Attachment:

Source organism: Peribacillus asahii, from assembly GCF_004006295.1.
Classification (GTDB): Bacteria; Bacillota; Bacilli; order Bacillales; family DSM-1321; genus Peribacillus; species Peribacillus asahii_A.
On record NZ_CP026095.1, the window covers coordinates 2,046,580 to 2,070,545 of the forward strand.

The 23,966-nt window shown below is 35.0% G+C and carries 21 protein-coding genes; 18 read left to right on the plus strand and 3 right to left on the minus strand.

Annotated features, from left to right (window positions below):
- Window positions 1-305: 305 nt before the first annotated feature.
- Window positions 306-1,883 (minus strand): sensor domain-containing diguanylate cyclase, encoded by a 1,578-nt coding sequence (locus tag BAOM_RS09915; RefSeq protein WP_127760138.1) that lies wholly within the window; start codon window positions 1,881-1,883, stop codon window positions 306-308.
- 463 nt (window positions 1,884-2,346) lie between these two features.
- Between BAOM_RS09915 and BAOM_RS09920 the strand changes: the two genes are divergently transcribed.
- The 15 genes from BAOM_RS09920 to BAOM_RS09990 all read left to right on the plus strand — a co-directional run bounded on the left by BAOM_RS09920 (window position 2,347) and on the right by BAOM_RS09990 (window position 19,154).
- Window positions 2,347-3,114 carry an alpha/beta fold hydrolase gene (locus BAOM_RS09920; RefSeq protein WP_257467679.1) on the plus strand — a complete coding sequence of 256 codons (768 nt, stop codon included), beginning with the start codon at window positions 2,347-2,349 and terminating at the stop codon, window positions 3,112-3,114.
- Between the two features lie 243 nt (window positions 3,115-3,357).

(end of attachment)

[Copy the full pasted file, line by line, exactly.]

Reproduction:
Source organism: Peribacillus asahii, from assembly GCF_004006295.1.
Classification (GTDB): Bacteria; Bacillota; Bacilli; order Bacillales; family DSM-1321; genus Peribacillus; species Peribacillus asahii_A.
On record NZ_CP026095.1, the window covers coordinates 2,046,580 to 2,070,545 of the forward strand.

The 23,966-nt window shown below is 35.0% G+C and carries 21 protein-coding genes; 18 read left to right on the plus strand and 3 right to left on the minus strand.

Annotated features, from left to right (window positions below):
- Window positions 1-305: 305 nt before the first annotated feature.
- Window positions 306-1,883 (minus strand): sensor domain-containing diguanylate cyclase, encoded by a 1,578-nt coding sequence (locus tag BAOM_RS09915; RefSeq protein WP_127760138.1) that lies wholly within the window; start codon window positions 1,881-1,883, stop codon window positions 306-308.
- 463 nt (window positions 1,884-2,346) lie between these two features.
- Between BAOM_RS09915 and BAOM_RS09920 the strand changes: the two genes are divergently transcribed.
- The 15 genes from BAOM_RS09920 to BAOM_RS09990 all read left to right on the plus strand — a co-directional run bounded on the left by BAOM_RS09920 (window position 2,347) and on the right by BAOM_RS09990 (window position 19,154).
- Window positions 2,347-3,114 carry an alpha/beta fold hydrolase gene (locus BAOM_RS09920; RefSeq protein WP_257467679.1) on the plus strand — a complete coding sequence of 256 codons (768 nt, stop codon included), beginning with the start codon at window positions 2,347-2,349 and terminating at the stop codon, window positions 3,112-3,114.
- Between the two features lie 243 nt (window positions 3,115-3,357).